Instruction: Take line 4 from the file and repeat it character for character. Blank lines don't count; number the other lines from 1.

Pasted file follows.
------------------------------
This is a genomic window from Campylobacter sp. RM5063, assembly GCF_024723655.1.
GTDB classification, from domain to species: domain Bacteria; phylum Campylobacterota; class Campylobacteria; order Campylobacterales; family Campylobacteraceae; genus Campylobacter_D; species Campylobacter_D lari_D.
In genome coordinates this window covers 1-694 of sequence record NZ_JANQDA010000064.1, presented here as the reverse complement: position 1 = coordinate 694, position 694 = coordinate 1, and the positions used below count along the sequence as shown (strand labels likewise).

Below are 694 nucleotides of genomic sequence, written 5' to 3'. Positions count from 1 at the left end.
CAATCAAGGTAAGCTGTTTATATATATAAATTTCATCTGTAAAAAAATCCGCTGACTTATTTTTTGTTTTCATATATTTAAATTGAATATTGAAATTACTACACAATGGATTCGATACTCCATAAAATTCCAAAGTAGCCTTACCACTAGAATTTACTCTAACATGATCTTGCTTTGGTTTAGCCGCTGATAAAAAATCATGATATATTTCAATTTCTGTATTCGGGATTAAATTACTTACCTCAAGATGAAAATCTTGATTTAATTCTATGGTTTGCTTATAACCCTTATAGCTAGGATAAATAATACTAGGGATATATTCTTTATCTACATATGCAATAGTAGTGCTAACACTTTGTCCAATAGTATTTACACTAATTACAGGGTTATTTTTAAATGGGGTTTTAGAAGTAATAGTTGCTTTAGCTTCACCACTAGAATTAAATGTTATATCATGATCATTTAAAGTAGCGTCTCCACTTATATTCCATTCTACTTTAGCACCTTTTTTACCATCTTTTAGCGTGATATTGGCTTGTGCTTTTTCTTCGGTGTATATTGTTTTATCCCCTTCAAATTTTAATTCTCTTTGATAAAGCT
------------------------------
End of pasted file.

Below are 694 nucleotides of genomic sequence, written 5' to 3'. Positions count from 1 at the left end.